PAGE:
Counseling is Cool
It’s easy to see that there is a huge stigma regarding mental health in our society, but if you talk to other students, you’ll realize a lot of us are struggling on our own and would really benefit from getting professional help. Just like any other part of your body, your brain is a part that can get sick, and you should not delay seeking help in fear of what others think. A lot of college campuses are now including mental health services, so it’s more accessible than ever to get help if you need it. COUNSELING. IS. COOL. No matter how minimal you think your stresses are, talking them out with a professional can alleviate a lot of pain. It also gives you an outlet to express yourself and find healthy ways of coping with whatever you’re struggling with. Your sessions are always completely confidential, so you don’t have to worry about anyone knowing if you prefer to keep it private. The bottom line: go to counseling at least once this semester. You’ll thank yourself later.
Don’t Stress About Socializing
College was the first place where I felt there was an unspoken expectation that everyone had to be having the time of their lives, all the time. It can be stressful if you feel that you have to constantly be going out, socializing, and making new friends. It is very important to have a social life in order to achieve balance in college. But, it should never be something to stress over. Learn how to say no sometimes in order to make more time for yourself. I get it, it’s really hard to pass on a night out and defeat major FOMO, but there are going to be so many opportunities to have fun with your friends. Staying in once in awhile will never hurt you. Make those nights when you do choose to stay in relaxing and filled with self-care. Do a face mask, read a book, watch a movie, curl up under the covers and go to sleep early. The possibilities are truly endless. Sometimes the best things you can do for yourself is to just give yourself time to simply be.
Keep It Real
In a world that is often inundating us with images of perfections and amazing accomplishments, we can all fall prey to creating unrealistic expectations for our lives. Then we feel crushed when life falls short of those goals. A lot of college students have anxiety about their future or start feeling worthless when they see their peers achieving great things. While it is always important to dream big, try to set realistic goals so you don’t feel like you can’t meet any of the expectations you set for yourself. Break your big goals down into smaller ones. Work on them with specific time frames in mind so that they’re more easily achieved. Small steps make a big difference, and it takes some of the pressure off yourself as well.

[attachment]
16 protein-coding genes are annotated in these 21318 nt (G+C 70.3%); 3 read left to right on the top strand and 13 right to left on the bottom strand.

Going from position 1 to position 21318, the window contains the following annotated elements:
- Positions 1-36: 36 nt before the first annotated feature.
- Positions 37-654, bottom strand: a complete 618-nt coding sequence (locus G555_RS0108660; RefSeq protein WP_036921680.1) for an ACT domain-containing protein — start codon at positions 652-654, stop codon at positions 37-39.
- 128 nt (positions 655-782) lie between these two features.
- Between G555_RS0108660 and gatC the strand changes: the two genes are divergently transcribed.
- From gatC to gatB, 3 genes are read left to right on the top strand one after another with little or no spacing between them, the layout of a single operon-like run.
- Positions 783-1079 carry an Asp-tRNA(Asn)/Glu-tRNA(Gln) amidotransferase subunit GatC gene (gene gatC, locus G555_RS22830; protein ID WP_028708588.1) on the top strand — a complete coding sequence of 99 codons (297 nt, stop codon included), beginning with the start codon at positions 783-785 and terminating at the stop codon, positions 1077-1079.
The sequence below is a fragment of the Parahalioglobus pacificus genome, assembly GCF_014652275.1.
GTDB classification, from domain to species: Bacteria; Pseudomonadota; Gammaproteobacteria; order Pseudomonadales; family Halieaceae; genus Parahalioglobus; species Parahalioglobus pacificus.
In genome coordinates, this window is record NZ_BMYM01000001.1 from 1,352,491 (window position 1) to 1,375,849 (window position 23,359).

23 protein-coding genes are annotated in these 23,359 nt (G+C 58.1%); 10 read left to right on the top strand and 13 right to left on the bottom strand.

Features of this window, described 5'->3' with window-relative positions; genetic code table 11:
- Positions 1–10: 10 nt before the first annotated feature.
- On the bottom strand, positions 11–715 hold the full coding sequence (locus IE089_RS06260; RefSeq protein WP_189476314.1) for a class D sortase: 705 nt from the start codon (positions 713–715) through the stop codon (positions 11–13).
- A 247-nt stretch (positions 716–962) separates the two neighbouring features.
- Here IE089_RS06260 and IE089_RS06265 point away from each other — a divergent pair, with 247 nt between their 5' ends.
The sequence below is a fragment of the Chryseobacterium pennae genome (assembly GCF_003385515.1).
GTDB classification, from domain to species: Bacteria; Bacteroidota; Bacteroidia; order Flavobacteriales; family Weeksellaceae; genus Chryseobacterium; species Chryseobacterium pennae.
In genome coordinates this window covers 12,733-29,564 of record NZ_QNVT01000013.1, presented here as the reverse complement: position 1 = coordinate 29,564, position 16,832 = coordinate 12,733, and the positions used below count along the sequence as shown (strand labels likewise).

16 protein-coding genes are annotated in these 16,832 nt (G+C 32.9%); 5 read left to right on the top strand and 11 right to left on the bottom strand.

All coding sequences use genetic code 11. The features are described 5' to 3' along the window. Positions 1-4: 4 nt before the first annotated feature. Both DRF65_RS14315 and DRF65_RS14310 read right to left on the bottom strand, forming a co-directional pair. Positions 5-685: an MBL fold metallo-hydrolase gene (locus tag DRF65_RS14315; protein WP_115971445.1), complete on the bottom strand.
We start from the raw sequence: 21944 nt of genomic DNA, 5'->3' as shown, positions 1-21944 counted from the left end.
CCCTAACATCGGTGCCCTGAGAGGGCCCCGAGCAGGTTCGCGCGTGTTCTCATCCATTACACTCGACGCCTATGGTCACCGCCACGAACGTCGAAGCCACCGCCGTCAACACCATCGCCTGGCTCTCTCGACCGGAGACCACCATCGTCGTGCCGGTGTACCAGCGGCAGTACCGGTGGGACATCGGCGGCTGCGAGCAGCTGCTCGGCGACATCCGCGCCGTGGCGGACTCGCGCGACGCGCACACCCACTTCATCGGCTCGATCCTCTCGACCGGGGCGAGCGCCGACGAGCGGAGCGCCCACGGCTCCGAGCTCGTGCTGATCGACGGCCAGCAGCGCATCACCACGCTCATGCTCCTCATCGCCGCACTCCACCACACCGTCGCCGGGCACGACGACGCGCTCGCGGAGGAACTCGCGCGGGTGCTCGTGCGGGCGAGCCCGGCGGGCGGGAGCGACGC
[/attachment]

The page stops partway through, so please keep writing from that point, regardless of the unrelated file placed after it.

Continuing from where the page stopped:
For example, if you want to try and have a job lined up before graduation, think of one small thing you can accomplish in a small chunk of time. Maybe this semester you would like to focus on polishing your resume and practicing interview skills. Then next semester you’ll focus on being more involved in the clubs that pertain to your major so you can have experiences to talk about. You don’t have to achieve all your huge goals in the span of three months. You have plenty of time to get where you want to be, and you are more than capable of doing so. Relax a little by keeping it real with yourself. You’ll find yourself not only accomplishing all that you want to but also doing it with a much calmer and happier state of mind.
Remember Your Value
It’s easy for our self-esteem to take a hit when we don’t meet the expectations we set for ourselves. Maybe you didn’t get the grade you wanted on your midterm. Or you feel like you’re falling behind in class in comparison to your peers. Maybe you look around and feel like everyone else’s lives are effortlessly perfect, while you’re barely holding it together. Remember this: no one’s life is completely perfect. Even if you didn’t meet the expectations you set for yourself, that doesn’t mean you aren’t a valuable human in this world.
We all bring certain gifts and talents to the table that no one else can offer. It’s important to remind yourself of your strengths and the small wins that you gain as you go throughout life. You could be a fantastic friend, a wonderful daughter, a beautiful dancer, a great leader; the list goes on. You are worth so much more than your grades, and you shouldn’t make your self-worth contingent on your report card. One thing I do to keep my spirits up is write down the compliments that I receive from other people on my phone, and I look at them when I need a pick-me-up! I’ve realized most of the things people admire me for aren’t just my physical looks, but rather for my abilities and the way I make them feel. There’s nothing more encouraging than realizing that people already value you for who you are. You should value yourself in the same way.
What are some tips that have helped you stay mentally healthy in college? Leave them in the comments down below!
Opening image by Lindsey Arsula